Reviews of Midnight Mass: How’s Mike Flanagan’s Netflix Horror Series?

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After two successful horror efforts for Netflix (“The Haunting of Hill House” and “The Haunting of Bly Manor”), Mike Flanagan is back with another limited series for the spooky fall season. The “midnight mass” takes place in a struggling small town where a new priest (Hamish Linklater) awakens a new religious fervor. But how does this original tale stack up against the two previous literary adaptations of Flanagan? Consider some of the criticisms of the “Midnight Mass”.

At the time of this writing, the series has a Metacritic score of 74 based on 19 opinions counted to date: 14 positive and five mixed, but none downright negative. Rotten Tomatoes, which ranks reviews as positive or negative without MC’s nuanced sliding scale, gives the show a 93% freshness note based on 45 reviews, of which only three are considered rotten. RT Critics Consensus Says: “An ambitious meditation on grief and faith that is as beautiful as it is unsettling, the slow boil of” Midnight Mass “is a triumph of terror that will leave viewers shaking – and pondering – long afterward. the generic. “

To compare, “Haunting of Hill House” scored 79 on MetaCritic and 93% freshness on rotten tomatoes, while “Haunting of Bly Manor” had 63 on MetaCritic and 87% freshness on rotten tomatoes, so “Midnight Mass” comes close to the top of that lineup, with critics calling it “measured” and “scary” in its view of faith. It has a “narcotic appeal” while considering the “horror” and “philosophical” elements of religion, although others argue that the show spends too much time “biding its time” while exploring of its themes by the show leads to “a jumble of mixed metaphors.”

Will you be attending “mass” by Halloween? Check out some of the reviews below and join the discussion about it and more with your fellow TV fans here on our forums.

Catherine smith (Dough): “Even with its dabbles in the supernatural, ‘Midnight Mass’ (created by ‘The Haunting’s’ Mike Flanagan, in his most recent collaboration with Netflix), is a show that digs inward rather than outward. … At a glance, it’s a series that exploited Catholic guilt for gold. In another it’s a measured, but frightening, approach to group psychology, to the need for faith in grief and leadership ethics with such vulnerable followers.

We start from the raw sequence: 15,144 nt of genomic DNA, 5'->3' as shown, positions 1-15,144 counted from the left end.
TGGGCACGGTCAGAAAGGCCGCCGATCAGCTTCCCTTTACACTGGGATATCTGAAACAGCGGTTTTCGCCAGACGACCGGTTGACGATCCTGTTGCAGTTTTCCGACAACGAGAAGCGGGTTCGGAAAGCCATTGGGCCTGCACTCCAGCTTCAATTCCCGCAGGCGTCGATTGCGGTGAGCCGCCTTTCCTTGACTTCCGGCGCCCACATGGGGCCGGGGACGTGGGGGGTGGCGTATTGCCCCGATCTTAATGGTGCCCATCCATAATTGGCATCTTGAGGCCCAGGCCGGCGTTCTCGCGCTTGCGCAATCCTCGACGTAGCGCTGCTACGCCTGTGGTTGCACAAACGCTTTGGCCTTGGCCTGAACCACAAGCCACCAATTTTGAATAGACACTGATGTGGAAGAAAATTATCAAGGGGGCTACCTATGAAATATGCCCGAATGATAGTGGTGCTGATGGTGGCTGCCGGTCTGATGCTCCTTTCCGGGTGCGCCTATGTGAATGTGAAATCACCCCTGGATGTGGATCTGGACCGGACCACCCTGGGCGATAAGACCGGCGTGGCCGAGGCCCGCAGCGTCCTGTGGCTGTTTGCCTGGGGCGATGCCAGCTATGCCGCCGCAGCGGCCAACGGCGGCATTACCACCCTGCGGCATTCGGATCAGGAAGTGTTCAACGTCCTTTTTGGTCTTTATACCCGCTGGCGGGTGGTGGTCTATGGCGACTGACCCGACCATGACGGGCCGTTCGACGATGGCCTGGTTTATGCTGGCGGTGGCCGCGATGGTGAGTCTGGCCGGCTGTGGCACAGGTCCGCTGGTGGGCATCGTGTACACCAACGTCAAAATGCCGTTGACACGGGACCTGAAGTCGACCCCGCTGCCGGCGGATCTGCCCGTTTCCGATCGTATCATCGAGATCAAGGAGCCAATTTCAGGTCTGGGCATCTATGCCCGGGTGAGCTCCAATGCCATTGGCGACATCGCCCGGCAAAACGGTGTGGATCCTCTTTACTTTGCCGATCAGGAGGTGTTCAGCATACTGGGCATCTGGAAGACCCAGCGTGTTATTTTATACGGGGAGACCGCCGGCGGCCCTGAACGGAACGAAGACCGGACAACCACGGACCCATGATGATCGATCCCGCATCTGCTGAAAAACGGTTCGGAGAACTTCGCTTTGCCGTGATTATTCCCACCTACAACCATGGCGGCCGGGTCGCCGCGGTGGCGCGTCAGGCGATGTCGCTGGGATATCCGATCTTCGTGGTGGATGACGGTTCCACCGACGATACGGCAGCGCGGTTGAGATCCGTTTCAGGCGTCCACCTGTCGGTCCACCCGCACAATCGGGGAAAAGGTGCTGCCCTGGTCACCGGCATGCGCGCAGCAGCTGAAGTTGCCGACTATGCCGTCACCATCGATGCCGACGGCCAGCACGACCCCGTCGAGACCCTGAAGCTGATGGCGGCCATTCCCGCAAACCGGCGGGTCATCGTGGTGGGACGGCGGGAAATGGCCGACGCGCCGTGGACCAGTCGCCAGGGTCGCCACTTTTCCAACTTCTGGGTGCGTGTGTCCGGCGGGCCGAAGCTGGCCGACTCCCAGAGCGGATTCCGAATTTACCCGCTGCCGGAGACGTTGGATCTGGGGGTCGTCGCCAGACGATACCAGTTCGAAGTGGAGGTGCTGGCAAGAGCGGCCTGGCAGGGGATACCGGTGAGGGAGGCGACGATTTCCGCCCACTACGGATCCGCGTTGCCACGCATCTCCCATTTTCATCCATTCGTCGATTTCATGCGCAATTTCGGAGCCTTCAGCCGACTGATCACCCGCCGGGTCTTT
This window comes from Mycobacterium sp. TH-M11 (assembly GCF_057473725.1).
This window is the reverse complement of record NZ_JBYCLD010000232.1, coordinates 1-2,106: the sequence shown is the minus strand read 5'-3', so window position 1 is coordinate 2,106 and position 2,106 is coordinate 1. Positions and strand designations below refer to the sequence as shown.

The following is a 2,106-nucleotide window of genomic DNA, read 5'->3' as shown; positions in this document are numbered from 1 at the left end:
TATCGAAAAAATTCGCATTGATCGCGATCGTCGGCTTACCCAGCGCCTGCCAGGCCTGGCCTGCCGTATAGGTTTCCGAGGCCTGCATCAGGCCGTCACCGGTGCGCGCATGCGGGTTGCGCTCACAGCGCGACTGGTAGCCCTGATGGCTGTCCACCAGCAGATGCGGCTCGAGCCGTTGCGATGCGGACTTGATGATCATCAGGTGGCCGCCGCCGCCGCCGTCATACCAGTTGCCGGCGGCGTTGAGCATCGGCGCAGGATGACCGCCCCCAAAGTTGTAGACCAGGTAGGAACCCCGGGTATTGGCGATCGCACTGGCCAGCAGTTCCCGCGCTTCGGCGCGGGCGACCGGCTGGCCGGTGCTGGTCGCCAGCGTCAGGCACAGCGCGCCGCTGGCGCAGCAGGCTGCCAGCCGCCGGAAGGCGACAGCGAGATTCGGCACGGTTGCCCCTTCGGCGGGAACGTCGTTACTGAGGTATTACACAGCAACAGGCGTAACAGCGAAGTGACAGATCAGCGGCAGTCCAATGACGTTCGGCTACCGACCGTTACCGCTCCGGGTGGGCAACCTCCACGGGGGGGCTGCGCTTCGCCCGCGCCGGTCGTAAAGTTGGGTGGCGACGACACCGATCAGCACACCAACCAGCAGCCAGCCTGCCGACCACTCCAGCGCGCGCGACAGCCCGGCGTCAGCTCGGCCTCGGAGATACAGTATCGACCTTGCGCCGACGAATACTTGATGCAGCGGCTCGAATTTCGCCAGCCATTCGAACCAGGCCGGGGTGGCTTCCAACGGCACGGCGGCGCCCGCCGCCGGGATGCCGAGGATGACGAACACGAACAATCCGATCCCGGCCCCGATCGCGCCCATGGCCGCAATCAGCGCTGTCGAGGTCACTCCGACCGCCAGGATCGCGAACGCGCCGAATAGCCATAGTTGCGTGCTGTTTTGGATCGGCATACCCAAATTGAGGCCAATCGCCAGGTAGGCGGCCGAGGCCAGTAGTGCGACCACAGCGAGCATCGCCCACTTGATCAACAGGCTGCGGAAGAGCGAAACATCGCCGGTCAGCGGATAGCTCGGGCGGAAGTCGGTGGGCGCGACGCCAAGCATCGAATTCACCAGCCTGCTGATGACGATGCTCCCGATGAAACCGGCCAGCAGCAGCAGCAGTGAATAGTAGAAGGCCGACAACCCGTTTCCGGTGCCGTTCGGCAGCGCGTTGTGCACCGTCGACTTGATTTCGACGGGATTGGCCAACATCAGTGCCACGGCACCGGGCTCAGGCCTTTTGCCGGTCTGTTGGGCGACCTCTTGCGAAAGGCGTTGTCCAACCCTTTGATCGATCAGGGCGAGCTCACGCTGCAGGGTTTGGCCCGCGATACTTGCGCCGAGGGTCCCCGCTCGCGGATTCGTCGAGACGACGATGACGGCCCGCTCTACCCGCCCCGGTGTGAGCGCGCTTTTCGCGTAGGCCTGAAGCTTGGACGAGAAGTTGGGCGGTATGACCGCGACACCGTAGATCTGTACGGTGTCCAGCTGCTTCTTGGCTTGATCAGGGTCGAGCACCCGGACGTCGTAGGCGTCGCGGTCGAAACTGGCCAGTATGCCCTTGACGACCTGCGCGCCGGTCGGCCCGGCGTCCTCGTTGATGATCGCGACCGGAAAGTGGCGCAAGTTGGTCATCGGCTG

Judy Berman (Time): “After two slow first episodes (with pacing being another common problem not only with Flanagan, but serialized horror in general), the alchemy of spectacle, suspense, and storytelling begins to work. A frenzy becomes inevitable but also surprisingly satisfying … [Flanagan’s] the shows are like islands in a storm – not always the cleanest or most elegant on the surface, but solid and warm havens nonetheless. And ‘Midnight Mass’ is his best yet.

Ed Gonzalez (Tilt): “The series, as is customary in Flanagan’s work, exudes a narcotic attraction in everything from its aesthetics to the monologues that suggest the weight of confession. But you can never really get rid of the feeling that “Midnight Mass” is biding its time until it’s ready to deliver the next spoonful of meaning to us… After a while, it feels like “Midnight Mass” Is content to play football with us until his final act of revelation.

Katie Rife (The AV Club): “To his credit, ‘Midnight Mass’… complicates a teenage stoner reveal that some parts of the Bible are, like, really fucked up, man. The limited series sees religion both as a horror sub-genre and as a philosophical question, mixing cinematic tributes to films like “The Exorcist” with serious monologues on faith… Trying to pull together so many ideas in “Midnight Mass,” Flanagan left himself with a jumble of mixed metaphors.

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